Shep Hyken is a customer service expert, keynote speaker and New York Times bestselling business author. For information contact (314)692-2200 or www.hyken.com. For information on The Customer Focus™ customer service training programs go to www.thecustomerfocus.com. Follow on Twitter: @Hyken
(Copyright ©MMXII, Shep Hyken)
Sounds simple, and it is. Provide great service and create confidence, and you can create loyalty. Hundreds if not thousands of books have been written about how to provide great customer service and loyalty. Not many have been written about confidence, especially as it applies to customer service.
Well, this may be the place the book on confidence starts, even though it is just a few sentences. My belief is that confidence comes first from consistency. Great customer service is an all of the time thing. You can’t be good one day and just okay the next. Inconsistency could be the fastest way to erode customer confidence. So make sure that what you are doing today is good enough to make that customer want to come back to do business with you again the next time they need what you sell.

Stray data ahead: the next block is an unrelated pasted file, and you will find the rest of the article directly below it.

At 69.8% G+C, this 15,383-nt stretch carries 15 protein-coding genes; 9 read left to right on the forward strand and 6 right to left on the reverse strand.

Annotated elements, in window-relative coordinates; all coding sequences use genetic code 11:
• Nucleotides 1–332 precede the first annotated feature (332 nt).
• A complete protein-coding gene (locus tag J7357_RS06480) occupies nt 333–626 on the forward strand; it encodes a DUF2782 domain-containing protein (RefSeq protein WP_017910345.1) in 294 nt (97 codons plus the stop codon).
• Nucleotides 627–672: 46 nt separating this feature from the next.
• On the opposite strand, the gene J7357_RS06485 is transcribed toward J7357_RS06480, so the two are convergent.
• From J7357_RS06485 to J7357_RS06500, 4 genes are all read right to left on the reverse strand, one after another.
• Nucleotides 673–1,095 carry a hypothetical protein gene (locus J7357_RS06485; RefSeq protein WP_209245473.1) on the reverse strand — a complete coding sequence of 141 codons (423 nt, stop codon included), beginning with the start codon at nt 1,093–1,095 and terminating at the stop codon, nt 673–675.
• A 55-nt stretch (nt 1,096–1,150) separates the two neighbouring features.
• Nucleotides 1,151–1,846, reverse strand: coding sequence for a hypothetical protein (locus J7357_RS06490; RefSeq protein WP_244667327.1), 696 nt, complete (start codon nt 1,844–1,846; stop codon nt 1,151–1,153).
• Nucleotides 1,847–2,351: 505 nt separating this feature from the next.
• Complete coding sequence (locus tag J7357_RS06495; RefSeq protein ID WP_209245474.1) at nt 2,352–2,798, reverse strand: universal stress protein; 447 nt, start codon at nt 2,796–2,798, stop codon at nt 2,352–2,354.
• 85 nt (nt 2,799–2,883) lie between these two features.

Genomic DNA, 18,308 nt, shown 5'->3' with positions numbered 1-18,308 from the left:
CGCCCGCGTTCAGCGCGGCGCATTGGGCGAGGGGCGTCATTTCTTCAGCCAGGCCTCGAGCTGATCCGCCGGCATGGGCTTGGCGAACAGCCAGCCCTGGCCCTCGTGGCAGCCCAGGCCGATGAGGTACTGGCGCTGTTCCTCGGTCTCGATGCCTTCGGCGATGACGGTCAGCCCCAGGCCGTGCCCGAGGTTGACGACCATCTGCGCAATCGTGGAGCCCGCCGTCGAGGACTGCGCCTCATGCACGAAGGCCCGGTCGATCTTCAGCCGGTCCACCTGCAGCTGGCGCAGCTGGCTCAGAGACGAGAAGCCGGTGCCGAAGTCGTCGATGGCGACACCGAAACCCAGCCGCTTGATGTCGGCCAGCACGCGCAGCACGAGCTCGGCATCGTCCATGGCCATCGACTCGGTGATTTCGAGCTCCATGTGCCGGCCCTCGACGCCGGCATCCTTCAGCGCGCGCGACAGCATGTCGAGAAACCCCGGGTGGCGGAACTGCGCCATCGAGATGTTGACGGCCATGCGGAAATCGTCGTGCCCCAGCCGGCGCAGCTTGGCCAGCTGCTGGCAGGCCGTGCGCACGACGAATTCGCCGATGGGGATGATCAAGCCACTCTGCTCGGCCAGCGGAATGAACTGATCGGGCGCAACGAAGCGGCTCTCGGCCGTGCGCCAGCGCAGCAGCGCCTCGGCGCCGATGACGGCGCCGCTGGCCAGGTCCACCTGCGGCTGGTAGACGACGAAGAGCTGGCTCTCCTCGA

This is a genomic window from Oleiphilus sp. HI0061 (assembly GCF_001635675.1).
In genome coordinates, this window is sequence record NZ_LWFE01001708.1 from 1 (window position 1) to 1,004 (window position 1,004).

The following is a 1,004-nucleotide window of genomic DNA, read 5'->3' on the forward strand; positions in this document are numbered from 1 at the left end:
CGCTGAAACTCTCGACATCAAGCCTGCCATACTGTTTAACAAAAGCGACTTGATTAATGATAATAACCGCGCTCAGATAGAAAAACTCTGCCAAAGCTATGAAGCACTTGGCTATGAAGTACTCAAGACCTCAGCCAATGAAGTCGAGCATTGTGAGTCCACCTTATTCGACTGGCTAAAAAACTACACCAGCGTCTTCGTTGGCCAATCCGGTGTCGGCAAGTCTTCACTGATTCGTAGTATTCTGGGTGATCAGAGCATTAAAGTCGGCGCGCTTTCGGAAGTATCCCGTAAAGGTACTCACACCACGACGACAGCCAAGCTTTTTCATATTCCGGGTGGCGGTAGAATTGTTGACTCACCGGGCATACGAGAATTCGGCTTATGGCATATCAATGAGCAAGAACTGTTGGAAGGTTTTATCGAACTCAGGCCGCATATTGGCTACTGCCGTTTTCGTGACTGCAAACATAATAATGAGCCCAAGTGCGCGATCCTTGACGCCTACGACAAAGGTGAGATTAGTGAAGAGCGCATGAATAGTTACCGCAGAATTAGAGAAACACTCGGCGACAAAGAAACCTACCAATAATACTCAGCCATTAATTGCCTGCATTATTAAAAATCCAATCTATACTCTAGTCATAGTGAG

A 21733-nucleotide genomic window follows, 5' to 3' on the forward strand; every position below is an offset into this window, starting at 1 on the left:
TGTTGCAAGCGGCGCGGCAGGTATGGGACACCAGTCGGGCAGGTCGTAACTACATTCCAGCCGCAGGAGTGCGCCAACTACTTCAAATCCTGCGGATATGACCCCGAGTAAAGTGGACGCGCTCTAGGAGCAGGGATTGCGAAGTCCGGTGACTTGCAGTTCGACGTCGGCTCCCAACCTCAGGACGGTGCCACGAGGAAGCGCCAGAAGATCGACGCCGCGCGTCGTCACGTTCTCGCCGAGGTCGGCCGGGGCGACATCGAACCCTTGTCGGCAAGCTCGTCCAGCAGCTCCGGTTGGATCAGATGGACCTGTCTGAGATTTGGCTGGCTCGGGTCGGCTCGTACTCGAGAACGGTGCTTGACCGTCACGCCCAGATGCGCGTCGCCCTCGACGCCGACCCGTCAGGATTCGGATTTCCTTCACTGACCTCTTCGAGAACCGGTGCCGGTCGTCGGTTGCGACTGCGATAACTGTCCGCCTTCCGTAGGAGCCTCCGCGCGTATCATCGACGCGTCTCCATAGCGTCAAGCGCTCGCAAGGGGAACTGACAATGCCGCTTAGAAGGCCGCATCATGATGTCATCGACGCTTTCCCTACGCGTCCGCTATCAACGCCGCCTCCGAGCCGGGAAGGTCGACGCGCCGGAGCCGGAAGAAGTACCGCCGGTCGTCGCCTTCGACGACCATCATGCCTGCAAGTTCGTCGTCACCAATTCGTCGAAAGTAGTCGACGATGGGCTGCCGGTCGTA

Now, I have a favor. If I do in fact start to write a book, I want your help. Send me your ideas on how you create confidence with your customers and employees and I will start to compile the ideas. Once the book is written (if it ever is), you will get full credit and receive a copy. Email to email@example.com.